There’s a lot of hype about predictive analytics, which, as most experts agree, will undoubtedly transform online marketing. The whole point of predictive analytics is to predict the likelihood of an outcome through the use of data science, so its most promising application from a marketing standpoint is in the realm of performance marketing, as these efforts are tracked and measured to a resulting sale or customer acquisition.
There are several ways predictive analytics is changing the performance marketing game. Here, we’ll explore how it enables advertisers to make smarter bidding decisions, how it allows brands to monetize their non-converting users by showing ads to these consumers and finally, how it’s leading to the demise of the black box model that ad networks rely on to maximize profits.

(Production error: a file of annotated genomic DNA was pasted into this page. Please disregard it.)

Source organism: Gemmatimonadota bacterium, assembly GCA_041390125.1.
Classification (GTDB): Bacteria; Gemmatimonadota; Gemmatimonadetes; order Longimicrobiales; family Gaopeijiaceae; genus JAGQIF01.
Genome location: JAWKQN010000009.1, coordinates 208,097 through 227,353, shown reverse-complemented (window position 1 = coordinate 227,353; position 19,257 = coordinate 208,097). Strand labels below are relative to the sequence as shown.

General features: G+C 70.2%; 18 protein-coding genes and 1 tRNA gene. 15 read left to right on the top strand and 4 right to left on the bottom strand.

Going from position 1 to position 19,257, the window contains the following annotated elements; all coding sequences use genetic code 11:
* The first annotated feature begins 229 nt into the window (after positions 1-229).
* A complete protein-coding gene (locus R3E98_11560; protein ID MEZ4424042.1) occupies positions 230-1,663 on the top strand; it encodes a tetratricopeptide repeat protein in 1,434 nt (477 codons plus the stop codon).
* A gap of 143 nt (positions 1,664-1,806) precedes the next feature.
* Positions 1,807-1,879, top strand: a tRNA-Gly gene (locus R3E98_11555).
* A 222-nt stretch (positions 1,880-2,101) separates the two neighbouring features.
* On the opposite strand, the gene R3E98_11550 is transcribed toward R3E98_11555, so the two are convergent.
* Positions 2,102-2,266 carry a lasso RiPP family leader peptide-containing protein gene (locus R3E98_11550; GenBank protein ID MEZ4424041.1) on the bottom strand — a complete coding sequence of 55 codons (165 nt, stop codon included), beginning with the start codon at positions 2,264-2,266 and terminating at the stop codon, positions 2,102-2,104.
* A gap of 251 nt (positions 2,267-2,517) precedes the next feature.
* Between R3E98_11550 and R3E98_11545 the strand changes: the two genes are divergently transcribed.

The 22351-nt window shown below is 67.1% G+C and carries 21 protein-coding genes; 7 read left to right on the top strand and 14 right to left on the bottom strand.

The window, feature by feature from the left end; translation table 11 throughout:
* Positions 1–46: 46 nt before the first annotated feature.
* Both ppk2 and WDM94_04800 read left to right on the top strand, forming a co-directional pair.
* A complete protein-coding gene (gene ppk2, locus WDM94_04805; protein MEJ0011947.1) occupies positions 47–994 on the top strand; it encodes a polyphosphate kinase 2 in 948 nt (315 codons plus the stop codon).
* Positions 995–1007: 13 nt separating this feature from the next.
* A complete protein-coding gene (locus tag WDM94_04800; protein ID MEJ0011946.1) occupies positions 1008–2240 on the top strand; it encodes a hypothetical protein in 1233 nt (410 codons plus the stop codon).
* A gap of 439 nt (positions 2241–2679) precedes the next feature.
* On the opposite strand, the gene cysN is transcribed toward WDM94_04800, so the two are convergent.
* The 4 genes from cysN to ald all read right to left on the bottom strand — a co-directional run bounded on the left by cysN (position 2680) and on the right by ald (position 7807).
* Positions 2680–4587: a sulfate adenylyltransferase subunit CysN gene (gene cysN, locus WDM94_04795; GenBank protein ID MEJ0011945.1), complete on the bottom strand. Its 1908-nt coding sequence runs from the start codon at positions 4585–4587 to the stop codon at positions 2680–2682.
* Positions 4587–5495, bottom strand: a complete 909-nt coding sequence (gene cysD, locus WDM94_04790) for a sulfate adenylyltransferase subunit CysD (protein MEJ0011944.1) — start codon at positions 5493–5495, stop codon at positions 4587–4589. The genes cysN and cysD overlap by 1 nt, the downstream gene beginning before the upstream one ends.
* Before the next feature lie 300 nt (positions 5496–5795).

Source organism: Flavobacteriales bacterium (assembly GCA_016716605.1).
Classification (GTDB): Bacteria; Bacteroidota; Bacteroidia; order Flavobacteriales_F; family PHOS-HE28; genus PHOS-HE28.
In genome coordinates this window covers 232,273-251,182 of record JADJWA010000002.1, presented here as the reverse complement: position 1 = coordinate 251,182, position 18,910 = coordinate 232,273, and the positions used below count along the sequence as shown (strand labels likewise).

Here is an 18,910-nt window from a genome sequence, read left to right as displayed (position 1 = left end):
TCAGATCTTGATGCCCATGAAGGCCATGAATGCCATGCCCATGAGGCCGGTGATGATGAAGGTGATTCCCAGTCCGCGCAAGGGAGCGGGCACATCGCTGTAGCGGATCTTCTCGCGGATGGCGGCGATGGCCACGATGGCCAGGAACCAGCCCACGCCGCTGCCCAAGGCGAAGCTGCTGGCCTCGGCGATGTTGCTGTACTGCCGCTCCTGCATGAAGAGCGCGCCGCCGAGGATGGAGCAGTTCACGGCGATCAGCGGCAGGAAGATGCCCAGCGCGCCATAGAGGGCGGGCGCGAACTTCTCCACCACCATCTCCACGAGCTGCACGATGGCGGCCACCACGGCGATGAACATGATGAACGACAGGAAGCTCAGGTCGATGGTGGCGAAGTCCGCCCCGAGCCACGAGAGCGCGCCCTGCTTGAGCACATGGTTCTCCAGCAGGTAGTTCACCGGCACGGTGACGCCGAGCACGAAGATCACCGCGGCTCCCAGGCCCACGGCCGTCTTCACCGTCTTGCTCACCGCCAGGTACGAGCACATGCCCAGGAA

Until recently, predictive analytics has been primarily applied to online advertising to identify those consumers with the intent to transact in order to target them through impressions-based media (display, video, social ads). Because of that, most advertisers think they are already leveraging predictive analytics for their performance marketing campaigns in the best way possible. However, predictive analytics is also extremely valuable when buying performance media on a cost-per-click basis, when you already know that the consumer has strong transactional intent.